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(C)Copyright (usually written: ©)
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References in periodicals archive ?
The Nimmer treatise also viewed the Copyright Office regulations as
was invalidated, copyright should still be available.
merely decided that the Copyright Office had not erred in denying a
Supreme Court held that a work is not registered until the Copyright Office examines the work and issues a certificate of registration.
One of the most significant relates to the timing of a copyright infringement action.
It typically takes at least seven months for the Copyright Office to examine a copyright application and issue a registration certificate, meaning a plaintiff would usually have to wait at least seven months before being able to bring a lawsuit.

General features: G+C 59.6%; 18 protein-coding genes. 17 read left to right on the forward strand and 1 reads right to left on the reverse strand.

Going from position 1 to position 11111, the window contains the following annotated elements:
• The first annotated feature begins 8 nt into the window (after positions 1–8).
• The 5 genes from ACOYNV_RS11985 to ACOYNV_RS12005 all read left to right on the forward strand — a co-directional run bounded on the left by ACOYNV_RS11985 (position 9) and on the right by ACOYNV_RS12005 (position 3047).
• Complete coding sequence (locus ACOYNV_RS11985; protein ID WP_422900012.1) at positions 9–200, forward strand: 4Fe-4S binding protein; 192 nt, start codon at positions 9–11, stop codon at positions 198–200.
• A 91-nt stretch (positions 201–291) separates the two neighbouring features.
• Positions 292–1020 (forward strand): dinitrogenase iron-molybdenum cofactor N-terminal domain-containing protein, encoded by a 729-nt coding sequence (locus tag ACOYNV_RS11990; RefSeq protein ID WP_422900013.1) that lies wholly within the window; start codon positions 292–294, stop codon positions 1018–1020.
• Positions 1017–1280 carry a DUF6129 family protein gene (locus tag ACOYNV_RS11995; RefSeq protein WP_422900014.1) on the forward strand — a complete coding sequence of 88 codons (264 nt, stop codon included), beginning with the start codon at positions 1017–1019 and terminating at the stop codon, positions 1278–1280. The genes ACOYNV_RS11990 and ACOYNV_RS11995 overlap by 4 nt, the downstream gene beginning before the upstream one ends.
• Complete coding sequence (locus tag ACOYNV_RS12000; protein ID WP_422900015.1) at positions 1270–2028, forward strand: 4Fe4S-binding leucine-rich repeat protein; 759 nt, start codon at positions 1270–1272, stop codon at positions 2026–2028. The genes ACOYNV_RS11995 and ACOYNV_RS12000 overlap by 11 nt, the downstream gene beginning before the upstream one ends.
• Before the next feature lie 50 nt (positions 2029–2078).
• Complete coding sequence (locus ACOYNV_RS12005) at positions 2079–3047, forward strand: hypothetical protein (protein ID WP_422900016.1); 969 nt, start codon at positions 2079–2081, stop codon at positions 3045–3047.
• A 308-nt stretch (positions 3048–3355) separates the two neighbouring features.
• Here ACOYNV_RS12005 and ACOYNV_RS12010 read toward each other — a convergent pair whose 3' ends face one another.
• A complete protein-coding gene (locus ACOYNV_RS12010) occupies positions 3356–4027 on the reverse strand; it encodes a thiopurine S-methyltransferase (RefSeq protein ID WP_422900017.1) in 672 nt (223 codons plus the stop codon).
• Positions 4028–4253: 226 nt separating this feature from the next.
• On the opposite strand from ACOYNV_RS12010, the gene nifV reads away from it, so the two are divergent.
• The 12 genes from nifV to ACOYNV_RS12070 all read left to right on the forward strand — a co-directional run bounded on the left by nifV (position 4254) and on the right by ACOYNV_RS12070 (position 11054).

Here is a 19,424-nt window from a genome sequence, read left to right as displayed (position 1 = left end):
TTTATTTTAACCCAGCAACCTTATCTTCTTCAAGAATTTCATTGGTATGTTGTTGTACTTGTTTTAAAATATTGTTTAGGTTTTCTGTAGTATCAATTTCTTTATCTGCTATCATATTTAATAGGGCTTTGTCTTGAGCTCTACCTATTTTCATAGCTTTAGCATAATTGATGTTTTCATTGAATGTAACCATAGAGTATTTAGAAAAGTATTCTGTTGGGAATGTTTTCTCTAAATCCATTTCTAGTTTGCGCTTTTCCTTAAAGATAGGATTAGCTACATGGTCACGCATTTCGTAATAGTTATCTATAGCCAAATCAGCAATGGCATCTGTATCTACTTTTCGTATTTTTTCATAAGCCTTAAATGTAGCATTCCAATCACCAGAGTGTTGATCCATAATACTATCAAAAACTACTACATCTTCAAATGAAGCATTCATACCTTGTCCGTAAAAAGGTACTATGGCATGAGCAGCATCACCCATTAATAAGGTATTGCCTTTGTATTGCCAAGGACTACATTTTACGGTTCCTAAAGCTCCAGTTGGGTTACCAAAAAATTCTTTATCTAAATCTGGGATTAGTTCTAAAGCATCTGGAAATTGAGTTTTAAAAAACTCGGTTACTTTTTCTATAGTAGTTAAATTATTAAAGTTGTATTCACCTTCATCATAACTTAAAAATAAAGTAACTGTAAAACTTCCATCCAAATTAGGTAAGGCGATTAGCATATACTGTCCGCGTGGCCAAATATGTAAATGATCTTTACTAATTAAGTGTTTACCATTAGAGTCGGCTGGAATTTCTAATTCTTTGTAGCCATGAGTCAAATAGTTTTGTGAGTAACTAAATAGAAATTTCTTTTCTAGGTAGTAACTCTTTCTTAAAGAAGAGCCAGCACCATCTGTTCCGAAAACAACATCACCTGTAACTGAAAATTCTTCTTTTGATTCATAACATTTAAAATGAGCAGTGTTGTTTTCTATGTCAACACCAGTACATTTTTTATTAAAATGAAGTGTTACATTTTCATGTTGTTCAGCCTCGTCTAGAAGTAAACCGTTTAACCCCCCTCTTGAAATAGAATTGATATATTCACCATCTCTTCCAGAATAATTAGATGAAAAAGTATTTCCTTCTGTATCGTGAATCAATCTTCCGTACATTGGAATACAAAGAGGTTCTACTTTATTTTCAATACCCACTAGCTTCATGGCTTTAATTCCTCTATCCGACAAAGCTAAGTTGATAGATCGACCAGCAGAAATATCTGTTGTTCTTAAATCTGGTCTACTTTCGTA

Consequently, many people have challenged why copyright lasts so long when a work's commercial life is rarely that long.
Copyrights are supposed to be limited in term, in no small part due to the Constitution's Copyright Clause.
In the longer term, there have been ongoing discussions, roundtables, and other behind-the-scenes activities for a broader copyright reform law that include conversations about the duration of copyrights, but such efforts can often take years before legislation is enacted.
Federal courts have split on this issue, mainly subscribing to one of two theories for the time after which a copyright owner may bring suit: either (1) the date when the applicant submits all application materials to the Copyright Office (the "Application" approach), or (2) the date when the Copyright examiner approves or rejects the materials for copyright protection (the "Registration" approach).
As such, the Supreme Court will likely decide between the two approaches and pronounce a universal rule for timing of copyright infringement actions.
As explicitly mentioned in the Copyright Act, a "registration is not a condition of copyright protection." 17 U.S.C.